You can be on the side of “sitting through the anthem” and still be on the side of “Kaepernick is using a very public racial issue as a way to keep his job”.  It does not have to be one or the other.  You can say “Everyone has the right to sit during the Anthem and also say Kaepernick is an opportunistic jackass”.

Posted by gretzky_to_lemieux on 09/08/16 at 11:01 AM ET

Avatar

Agree with Ataris18 ” you don’t agree with things or something then DON’T play for TEAM USA.”

If you want to take a stand that your country doesn’t do enough for your rights boycott the USA team.

As for Kaepernick, he is playing for a independent company. What they do is their business and how the fans of that team react is up to each individually.  If you are going to make an issue of the anthem, you better expect some blow back.

Posted by Puckbubba on 09/08/16 at 11:10 AM ET

Avatar

Agree with Ataris18 ” you don’t agree with things or something then DON’T play for TEAM USA.”

If you want to take a stand that your country doesn’t do enough for your rights boycott the USA team.

And that is exactly right. If you accept the offer to represent your country, and you choose to use that to protest your country, then you look like a fool. This is why I have no issues with what Torts said.

 

Posted by George0211 on 09/08/16 at 11:16 AM ET

Avatar

My political views don’t seem to fit into a neat box, party label, so much anymore. I’ve always been pretty big on civil liberties, proud of our Bill of Rights, etc. I don’t say that to focus on political views, just as background.

Jumping off on what Primis wrote -  well put and useful in drawing some key distinctions about what free speech means, what the 1st Amendment actually applies to, and the difference between a mere public posture and being willing taking a stand in a way that shows commitment and sacrifice.

I know MLK is a pretty special person in US history, but look at his approach: in facing profound injustice, he wanted to be arrested. He wanted to suffer and asked others to suffer consequences in order to prove a point, to make those injustices visible to the public.

Not saying I am in favor of people being retaliated against for expressing their beliefs, but look at the forum: hockey, the ultimate team-first sport. Or, in Kapernicks case: QB, supposed to be a team leader.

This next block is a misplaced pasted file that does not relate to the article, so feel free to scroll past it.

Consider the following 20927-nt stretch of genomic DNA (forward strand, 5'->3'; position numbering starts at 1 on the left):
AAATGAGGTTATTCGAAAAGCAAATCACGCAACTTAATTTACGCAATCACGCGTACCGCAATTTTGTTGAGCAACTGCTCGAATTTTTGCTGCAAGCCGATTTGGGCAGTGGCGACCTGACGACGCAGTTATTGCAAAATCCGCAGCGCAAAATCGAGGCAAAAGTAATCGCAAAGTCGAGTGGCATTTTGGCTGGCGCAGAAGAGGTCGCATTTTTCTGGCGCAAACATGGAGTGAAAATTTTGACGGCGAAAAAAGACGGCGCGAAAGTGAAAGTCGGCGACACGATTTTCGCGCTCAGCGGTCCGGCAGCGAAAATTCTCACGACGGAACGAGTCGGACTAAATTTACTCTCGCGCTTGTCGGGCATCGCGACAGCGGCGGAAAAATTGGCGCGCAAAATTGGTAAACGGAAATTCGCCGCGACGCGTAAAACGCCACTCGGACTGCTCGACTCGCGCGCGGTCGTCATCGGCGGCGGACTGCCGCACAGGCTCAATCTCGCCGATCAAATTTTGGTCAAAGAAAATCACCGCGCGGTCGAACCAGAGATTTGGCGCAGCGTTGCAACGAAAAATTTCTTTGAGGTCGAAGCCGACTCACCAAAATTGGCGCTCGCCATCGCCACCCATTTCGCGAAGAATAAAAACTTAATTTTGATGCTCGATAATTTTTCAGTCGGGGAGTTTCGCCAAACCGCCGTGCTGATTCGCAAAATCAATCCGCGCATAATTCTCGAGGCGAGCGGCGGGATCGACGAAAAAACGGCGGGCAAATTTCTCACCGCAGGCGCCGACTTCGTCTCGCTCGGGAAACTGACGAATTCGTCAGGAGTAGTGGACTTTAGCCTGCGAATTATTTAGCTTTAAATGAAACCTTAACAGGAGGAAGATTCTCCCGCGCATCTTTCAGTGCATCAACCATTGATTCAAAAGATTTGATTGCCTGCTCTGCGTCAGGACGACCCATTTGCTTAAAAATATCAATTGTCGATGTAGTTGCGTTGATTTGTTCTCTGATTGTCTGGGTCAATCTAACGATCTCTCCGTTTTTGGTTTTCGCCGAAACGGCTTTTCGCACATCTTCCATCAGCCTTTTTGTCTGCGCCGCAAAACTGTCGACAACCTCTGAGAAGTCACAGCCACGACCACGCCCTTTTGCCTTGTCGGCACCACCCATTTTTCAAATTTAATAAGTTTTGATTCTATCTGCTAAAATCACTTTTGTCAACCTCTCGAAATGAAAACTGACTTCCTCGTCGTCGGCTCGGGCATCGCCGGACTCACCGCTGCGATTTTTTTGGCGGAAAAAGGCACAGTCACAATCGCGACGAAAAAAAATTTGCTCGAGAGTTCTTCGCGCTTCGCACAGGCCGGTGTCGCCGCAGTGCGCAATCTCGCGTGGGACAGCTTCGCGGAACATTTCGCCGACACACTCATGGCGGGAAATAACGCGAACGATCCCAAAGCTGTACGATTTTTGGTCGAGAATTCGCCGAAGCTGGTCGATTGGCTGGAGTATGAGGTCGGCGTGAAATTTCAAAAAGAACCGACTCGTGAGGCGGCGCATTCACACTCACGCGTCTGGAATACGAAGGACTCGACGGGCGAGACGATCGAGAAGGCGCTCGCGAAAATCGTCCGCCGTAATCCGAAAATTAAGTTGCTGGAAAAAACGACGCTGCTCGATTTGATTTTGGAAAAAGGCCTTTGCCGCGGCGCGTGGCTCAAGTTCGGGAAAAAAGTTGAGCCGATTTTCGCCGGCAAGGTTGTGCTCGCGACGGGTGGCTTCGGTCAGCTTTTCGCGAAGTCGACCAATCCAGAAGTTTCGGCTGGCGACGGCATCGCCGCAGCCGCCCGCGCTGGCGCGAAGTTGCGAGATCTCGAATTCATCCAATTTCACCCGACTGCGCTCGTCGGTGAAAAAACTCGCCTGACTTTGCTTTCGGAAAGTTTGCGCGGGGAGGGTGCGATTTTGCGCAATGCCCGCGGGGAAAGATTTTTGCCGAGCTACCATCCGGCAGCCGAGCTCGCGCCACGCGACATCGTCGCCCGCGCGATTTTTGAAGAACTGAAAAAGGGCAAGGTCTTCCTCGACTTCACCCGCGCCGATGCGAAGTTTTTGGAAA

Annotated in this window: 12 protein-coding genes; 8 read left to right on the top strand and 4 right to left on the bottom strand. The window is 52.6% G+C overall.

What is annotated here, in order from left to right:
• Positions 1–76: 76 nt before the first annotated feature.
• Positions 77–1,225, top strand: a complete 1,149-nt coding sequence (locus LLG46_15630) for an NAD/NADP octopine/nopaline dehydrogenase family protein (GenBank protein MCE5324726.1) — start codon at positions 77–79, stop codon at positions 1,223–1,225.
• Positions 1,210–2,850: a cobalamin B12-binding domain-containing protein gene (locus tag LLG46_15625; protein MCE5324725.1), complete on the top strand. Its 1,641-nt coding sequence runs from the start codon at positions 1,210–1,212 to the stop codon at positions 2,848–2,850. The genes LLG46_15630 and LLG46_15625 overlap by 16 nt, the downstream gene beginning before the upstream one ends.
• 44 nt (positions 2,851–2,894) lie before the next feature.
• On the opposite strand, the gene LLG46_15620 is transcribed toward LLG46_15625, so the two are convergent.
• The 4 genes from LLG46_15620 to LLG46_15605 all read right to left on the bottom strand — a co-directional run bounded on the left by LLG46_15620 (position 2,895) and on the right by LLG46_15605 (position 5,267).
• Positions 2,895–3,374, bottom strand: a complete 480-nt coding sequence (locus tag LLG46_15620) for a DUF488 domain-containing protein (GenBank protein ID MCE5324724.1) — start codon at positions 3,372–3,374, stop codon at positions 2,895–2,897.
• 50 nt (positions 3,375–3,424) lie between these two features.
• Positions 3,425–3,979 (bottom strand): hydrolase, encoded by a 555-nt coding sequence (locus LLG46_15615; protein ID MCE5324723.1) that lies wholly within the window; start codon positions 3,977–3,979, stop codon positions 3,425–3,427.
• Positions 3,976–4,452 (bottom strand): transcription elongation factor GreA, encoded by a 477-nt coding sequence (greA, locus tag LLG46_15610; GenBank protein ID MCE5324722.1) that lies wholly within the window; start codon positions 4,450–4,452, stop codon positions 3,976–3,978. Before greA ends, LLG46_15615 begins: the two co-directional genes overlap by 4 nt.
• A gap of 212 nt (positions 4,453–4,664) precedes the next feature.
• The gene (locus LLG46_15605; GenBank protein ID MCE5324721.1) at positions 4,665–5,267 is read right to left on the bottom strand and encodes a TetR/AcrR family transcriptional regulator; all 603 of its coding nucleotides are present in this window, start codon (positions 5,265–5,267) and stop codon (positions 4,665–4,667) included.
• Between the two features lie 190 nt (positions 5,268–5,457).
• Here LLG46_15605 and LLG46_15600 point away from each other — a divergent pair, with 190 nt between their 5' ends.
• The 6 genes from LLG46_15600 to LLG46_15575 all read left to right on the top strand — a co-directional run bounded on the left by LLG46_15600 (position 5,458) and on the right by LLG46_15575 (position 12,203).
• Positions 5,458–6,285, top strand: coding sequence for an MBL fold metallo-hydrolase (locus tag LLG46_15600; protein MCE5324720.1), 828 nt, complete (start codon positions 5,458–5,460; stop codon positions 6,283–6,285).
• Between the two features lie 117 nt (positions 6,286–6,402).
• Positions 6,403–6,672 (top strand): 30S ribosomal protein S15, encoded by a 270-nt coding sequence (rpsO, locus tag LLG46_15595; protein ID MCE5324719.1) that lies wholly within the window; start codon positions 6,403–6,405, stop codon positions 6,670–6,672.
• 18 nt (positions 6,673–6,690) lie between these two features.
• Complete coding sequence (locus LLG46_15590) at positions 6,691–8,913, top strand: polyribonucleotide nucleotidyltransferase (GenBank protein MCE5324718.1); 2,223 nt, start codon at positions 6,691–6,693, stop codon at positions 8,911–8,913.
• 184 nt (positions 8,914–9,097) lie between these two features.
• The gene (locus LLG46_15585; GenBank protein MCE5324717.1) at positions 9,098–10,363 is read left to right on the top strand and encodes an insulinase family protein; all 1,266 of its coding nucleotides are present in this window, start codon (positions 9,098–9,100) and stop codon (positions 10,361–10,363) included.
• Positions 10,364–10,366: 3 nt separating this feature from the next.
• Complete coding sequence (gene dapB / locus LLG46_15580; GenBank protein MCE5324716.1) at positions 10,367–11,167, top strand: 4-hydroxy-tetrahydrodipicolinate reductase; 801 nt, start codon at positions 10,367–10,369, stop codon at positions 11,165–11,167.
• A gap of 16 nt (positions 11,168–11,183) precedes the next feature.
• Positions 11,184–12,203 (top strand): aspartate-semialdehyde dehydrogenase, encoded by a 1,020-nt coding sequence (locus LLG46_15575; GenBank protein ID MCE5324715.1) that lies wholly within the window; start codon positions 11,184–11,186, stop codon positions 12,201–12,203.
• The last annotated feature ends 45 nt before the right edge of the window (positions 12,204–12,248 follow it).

There are so many deeply held, compelling beliefs and maybe causes, that each of us, collectively, might feel passionate about and committed to. But how and where do we choose to express it?

Can you imagine if player A says: I have to raise awareness about the evils of abortion. And then player B says: I have to raise awareness about the evils of war. Player C says I can’t stand up until….
Which cause is personally compelling enough and involves a great enough injustice to be ok, and which one doesn’t? It’s in the eye of the beholder. I don’t see much value in trying to import that stuff directly into sports.

Is it even constructive for the cause you’re supporting?

Are you convincing anyone?

To the extent you’re raising awareness, is it creating more positive action? Are you annoying or repelling as many people as you attract?

These men are very well compensated athletes. Not only are they in a position to make at least as much of a financial impact as any elite doctor or lawyer, they also have the power of celebrity. Think of all of the dozens of sincere, constructive, committed, long-term things that these guys could be doing, that might lead to greater admiration and involvement and progress for their causes.

I get that these guys think that televised events seen by millions are their best chance to make a public statement, but it doesn’t change my conclusions above. 

Re: Brown’s tweet, no I don’t think it would prove anyone’s point about black men (or whatever other not completely specified categories Kappernick and/Brown are saying are oppressed). It would prove that a guy broke a team rule, or coaches rule, and tried to elevate his personal cause above his team , tried to use the positive, non-political attention on all of them to refocus it on his social or political cause. As Primis and others wrote, OK, if it’s that important to you, pay the consequences. If it’s so worth it to you and you’re so convinced you’re right, face the consequences and reveal the oppression. But don’t complain if half of the public thinks: that guy’s a selfish attention hog, and I wanted to watch this to escape politics. I could stand up (or sit down) and say, no, really I think it’s all poor people in this country who are oppressed. And the same would apply to me.

Posted by Lefty30 on 09/08/16 at 03:17 PM ET

NIVO's avatar

just wanna watch some hockey and get back it. nothing more, nothing less. fall is my favorite time of the year. we have NFL, NCAA and of course NHL. What a time to be alive and enjoy sports. Hi-five your buddies and others around and have a good time. If you gotta hate, throw your nerf ball in the direction of those whistle totin’ zebras on the tv!

Posted by NIVO from underpants gnome village on 09/08/16 at 06:03 PM ET

bigfrog's avatar

just wanna watch some hockey and get back it.

Same here. No P.C. in hockey. smirk

Posted by bigfrog on 09/08/16 at 08:35 PM ET

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Paul Kukla founded Kukla’s Korner in 2005 and the site has since become the must-read site on the ‘net for all the latest happenings around the NHL.